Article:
Our findings emphasize that the immune response signature may be most useful in the context of a multivariable risk profile. We showed that the profile of the immune response score, serum IL-6, serum BNP, and glucocorticoid use provided the highest accuracy in identifying individuals with LVDD. Serum IL-6 is an important determinant of myocardial dysfunction and predicts significantly higher risk of incident HF and related mortality in the general population (37
). BNP is a hormone produced by the ventricles in response to pressure or volume overload for the purpose of causing diuresis, natriuresis, and vasodilatation. Serum BNP (or the closely related N-terminal pro-BNP) may be useful in detecting preclinical LVDD, both in the general population and patients with RA (41
). BNP and the N-terminal pro-BNP are associated with clinical disease activity and inflammatory biomarkers in RA, including IL-6, suggesting BNP is also a marker of myocardial inflammation (43
). In our cohort, serum BNP alone had inadequate specificity to be useful as a screening test for myocardial dysfunction (45
), but our findings suggest BNP does add value in the context of a multivariable risk profile. Lastly, therapy with glucocorticoids, particularly high cumulative dose and recent use, is associated with an increased risk of HF (46
This study only included patients with RA, so it is uncertain whether the findings are unique to RA or are similar to what occurs among LVDD/HF patients in the general population. A preliminary analysis of the immune response score in 5 non-RA subjects with moderate-to-severe LVDD as compared to 18 non-RA subjects with normal diastolic function revealed no apparent differences. Though consistent with a unique effect of the immune response signature in RA, considering the small numbers of subjects, the question remains open. Further comparison of the immune response signature between LVDD patients with and without RA might reveal distinctions that could ultimately be informative in understanding the pathogenesis of HF that occurs in these different groups.
Other limitations of this study include the potential effects of multiple testing on our cytokine analyses, but the use of a stringent threshold for statistical significance minimizes this issue. Clinical factors including disease activity and medication effects likely influence the cytokine responses, and this cross-sectional study is unable to disentangle the influence of these variables on the associations of cytokine profiles with LVDD. However, the findings of our multivariate analysis indicate that the immune response signature provides unique information above and beyond standard CV risk factors. The flow cytometry analyses had small sample size and a limited number of markers, so a different flow cytometric approach to biomarker discovery might be considered in future research. Additionally, the cell-based assays are complex and will be challenging to standardize across laboratories in wider usage. However, the successes of cell-based assays including the T-Spot®. TB and QuantiFERON®-TB-Gold tests provide reassurance that this obstacle can be addressed with assay refinement and technological advances. Finally, although only 56% of eligible subjects participated, bias due to the selection of cases with milder disease is unlikely since non-participants were found to have lesser education, which is a known risk factor for more severe RA.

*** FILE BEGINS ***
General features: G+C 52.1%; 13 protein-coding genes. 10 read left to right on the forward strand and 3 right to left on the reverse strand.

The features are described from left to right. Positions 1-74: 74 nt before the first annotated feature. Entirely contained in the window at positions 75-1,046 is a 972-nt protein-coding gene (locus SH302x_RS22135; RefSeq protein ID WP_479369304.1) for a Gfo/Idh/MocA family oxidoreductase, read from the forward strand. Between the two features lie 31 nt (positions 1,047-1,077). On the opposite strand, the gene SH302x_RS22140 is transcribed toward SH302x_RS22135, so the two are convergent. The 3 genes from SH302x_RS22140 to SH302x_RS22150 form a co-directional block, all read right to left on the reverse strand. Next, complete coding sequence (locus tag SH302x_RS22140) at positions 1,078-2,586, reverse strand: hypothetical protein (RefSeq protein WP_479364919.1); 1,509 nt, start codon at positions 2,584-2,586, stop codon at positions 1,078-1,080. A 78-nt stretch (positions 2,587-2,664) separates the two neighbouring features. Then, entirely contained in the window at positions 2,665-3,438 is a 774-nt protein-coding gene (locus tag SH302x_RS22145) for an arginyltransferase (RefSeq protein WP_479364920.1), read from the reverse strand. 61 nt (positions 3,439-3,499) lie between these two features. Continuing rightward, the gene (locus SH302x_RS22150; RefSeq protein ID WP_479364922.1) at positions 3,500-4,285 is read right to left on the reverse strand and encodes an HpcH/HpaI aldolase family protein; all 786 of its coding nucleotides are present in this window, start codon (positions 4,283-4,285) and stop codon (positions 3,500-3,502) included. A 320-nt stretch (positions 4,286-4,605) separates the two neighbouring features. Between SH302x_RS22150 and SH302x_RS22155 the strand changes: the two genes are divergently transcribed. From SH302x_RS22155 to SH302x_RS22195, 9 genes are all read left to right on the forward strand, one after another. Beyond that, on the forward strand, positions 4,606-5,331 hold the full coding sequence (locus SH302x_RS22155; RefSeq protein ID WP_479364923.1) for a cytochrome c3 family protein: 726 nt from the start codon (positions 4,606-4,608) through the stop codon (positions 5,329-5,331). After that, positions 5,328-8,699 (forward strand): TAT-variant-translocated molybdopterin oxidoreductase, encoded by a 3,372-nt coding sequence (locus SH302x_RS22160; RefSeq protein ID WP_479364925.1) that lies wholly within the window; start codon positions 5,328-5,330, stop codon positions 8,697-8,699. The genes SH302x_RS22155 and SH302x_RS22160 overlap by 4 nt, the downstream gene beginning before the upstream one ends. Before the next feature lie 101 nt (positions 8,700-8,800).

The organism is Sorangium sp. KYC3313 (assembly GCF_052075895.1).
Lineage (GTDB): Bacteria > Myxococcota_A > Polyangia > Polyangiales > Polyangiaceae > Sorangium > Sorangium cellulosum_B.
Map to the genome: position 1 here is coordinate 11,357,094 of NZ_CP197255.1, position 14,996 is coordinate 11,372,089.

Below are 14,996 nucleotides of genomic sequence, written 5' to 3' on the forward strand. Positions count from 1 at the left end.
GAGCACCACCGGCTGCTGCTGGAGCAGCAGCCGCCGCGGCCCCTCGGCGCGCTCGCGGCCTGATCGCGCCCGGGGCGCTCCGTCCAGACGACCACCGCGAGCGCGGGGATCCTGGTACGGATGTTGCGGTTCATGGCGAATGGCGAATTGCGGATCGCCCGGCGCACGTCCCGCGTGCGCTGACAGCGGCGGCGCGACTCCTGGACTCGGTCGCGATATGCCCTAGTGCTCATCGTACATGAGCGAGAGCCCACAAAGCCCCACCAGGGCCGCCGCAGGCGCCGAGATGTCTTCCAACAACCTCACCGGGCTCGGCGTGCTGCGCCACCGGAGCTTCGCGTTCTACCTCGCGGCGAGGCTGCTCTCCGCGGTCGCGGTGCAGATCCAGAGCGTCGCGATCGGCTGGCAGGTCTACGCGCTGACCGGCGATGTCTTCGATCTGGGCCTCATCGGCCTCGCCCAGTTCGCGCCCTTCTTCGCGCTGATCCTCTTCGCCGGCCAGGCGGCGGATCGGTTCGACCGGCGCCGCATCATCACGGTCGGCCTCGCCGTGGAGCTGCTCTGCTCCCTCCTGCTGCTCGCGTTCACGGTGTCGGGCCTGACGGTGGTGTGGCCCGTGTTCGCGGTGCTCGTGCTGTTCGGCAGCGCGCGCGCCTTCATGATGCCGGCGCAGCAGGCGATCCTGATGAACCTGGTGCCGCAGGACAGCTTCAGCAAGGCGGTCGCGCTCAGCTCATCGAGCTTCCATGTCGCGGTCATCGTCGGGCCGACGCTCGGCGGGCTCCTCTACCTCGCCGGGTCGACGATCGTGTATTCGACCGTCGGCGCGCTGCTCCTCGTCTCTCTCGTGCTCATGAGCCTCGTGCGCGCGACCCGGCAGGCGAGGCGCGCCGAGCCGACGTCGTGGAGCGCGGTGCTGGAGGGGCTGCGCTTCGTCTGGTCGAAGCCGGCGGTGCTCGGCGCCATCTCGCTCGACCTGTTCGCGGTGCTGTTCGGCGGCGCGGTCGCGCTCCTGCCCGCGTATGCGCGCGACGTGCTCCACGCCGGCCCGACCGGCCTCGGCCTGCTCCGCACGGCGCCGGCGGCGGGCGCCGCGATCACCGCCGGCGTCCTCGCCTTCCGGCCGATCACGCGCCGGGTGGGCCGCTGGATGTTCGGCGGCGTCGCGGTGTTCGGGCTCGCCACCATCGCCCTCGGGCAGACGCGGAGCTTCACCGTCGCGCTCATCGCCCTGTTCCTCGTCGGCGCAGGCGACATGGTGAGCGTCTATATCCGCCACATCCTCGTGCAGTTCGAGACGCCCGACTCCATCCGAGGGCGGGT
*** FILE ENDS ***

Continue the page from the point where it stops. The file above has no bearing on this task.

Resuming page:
In conclusion, we have reported the discovery of an immune signature based on the responsiveness of ex vivo cytokine production by peripheral blood cells that is associated with advanced myocardial dysfunction in patients with RA. Future studies should evaluate this signature, perhaps in the context of a multivariable risk profile, for predicting deterioration of myocardial function over time. The findings also inform new hypotheses for the role of aberrant systemic immune function in the pathogenesis of myocardial disease in persons with RA.